As I watch games on the 2010 playoffs, there is no doubt in my mind that the defensive players, specially the pitcher, has a definite advantage. These may end up being a series of low scores, nail bitter games. What a treat that would be.
For the most part of the 90's and the first five years of twenty ten, the batter has been the most influential player. Some people may wonder if this sudden change is the result of better drug monitoring and use/abuse prevention.
You could argue that "juiced" up batters would become better in all the aspects and intricacies of hitting a ball hurled at you 100mph or more. There is no doubt in my mind that performing enhancing drugs improve not only the muscular aspect but also the whole neuro-muscular apparatus. From your pupil down to your toes, all reflexes are on and in cue. So, it is not surprising to see that the pitchers are accomplishing more now that the batters are in a level playing field and the fact that they have been, in a way, trained by the juiced batters to become better pitchers. It would seem then logical to understand the current state of affairs in the everlasting battle between the pitcher and the batter.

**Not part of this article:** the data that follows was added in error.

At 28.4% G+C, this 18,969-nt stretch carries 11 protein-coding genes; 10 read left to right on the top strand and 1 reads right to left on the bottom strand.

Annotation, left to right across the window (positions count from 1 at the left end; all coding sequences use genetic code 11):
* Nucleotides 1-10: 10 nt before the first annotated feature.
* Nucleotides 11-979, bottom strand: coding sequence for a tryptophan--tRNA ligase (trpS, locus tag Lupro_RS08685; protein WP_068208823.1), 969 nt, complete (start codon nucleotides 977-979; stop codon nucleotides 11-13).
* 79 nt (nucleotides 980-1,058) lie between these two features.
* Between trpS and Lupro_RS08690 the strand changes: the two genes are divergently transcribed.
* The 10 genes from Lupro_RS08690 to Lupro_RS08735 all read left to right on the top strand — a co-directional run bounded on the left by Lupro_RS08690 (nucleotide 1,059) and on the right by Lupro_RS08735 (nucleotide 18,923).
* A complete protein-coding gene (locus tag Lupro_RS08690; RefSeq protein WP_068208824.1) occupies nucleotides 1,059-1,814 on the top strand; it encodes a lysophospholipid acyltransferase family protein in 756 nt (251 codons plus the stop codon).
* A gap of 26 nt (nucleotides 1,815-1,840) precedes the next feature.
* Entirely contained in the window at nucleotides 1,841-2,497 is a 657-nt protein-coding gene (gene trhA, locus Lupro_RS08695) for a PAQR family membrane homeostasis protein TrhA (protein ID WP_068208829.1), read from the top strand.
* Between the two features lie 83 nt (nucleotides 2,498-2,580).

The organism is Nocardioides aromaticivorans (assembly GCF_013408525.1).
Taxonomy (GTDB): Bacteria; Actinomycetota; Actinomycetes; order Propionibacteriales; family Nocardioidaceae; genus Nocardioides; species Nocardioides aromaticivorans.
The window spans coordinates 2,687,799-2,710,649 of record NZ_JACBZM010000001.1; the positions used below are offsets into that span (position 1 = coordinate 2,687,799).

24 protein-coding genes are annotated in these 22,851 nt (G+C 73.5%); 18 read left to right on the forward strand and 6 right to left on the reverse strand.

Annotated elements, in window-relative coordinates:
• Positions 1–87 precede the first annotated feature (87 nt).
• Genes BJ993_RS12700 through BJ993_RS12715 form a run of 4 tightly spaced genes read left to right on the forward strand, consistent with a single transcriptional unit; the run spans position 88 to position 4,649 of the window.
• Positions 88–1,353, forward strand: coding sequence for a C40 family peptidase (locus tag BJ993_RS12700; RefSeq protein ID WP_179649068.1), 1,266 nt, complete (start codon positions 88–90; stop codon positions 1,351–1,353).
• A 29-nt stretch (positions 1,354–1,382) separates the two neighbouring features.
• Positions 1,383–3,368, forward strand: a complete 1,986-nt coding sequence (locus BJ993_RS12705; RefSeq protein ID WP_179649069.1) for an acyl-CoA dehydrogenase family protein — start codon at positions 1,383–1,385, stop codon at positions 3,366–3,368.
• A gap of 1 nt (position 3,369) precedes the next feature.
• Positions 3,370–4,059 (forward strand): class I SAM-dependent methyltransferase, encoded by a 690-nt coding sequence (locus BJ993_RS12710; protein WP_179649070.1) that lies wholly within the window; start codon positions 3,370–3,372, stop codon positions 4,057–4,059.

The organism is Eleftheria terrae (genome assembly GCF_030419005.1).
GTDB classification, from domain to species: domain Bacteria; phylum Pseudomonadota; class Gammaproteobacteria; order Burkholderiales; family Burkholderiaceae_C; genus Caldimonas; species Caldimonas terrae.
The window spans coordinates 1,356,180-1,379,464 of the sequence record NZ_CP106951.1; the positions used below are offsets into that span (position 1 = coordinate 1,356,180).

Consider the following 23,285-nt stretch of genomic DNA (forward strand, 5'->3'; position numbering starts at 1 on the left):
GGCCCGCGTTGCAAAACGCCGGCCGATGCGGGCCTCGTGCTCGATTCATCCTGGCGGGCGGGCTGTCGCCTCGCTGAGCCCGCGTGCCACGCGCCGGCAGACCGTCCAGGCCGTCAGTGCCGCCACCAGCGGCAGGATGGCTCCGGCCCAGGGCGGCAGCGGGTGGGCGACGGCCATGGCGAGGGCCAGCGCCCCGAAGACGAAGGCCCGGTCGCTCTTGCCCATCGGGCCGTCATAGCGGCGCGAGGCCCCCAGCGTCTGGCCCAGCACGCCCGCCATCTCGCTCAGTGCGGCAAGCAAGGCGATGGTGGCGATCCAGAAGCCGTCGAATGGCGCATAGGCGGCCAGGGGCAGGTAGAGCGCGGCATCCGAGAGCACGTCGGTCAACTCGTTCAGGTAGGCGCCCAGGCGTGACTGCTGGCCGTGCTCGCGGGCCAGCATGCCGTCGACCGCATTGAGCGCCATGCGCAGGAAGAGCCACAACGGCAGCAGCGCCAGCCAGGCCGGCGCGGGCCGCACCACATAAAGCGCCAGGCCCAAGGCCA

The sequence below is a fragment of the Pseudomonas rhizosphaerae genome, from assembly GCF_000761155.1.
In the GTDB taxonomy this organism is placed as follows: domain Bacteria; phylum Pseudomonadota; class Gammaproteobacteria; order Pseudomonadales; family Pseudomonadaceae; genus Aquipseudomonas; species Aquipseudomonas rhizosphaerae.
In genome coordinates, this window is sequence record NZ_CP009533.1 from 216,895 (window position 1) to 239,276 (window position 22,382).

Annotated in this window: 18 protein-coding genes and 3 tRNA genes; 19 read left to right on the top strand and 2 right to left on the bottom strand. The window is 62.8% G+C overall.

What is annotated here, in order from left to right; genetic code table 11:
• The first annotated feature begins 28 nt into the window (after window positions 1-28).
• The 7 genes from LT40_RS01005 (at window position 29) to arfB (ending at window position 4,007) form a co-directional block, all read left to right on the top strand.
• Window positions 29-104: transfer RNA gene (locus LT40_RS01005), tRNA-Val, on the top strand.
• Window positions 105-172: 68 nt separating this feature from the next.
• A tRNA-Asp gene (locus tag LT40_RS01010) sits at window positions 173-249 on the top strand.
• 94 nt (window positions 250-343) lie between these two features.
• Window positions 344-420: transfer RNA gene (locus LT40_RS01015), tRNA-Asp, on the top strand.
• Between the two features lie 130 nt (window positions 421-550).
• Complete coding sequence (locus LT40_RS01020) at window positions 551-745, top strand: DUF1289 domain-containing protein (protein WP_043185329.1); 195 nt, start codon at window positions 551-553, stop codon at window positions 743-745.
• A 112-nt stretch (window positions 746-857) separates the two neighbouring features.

Which begs another thought. Is it fair to compare the batting statistics of modern day players to the old timers, the pre steroid era?
In the old days ( or so I have been ) told, the preferred outdoor entertainment for kids all over the country was baseball. That environment would certainly extract the top of the cream, you had more selection and sort of a breeding ground for big league players. ( ie. like the Dominican Republic now and Puerto Rico in the seventies, eighties and nineties ). They were athletes in the plenitude of physical conditioning, so much so that even after partying for a good portion of the night, would wake up and stomach such physical activity performing at a superior level.
Nowadays, there are too many things distracting our children so the abilities are not developed at an early age and the selection becomes less "select", thus decreasing the level of play. Those aptitudes and abilities were considered a very important part of the cultural life in America.
The real cheating done by the "juiced players" is not having the cojones to dedicate themselves from a very early age to baseball and in trying to catch up they adulterated themselves and the sport.
So the answer to my question is simple. There is no way to compare the pre-steroid era with the current one since they are not in the same playing field.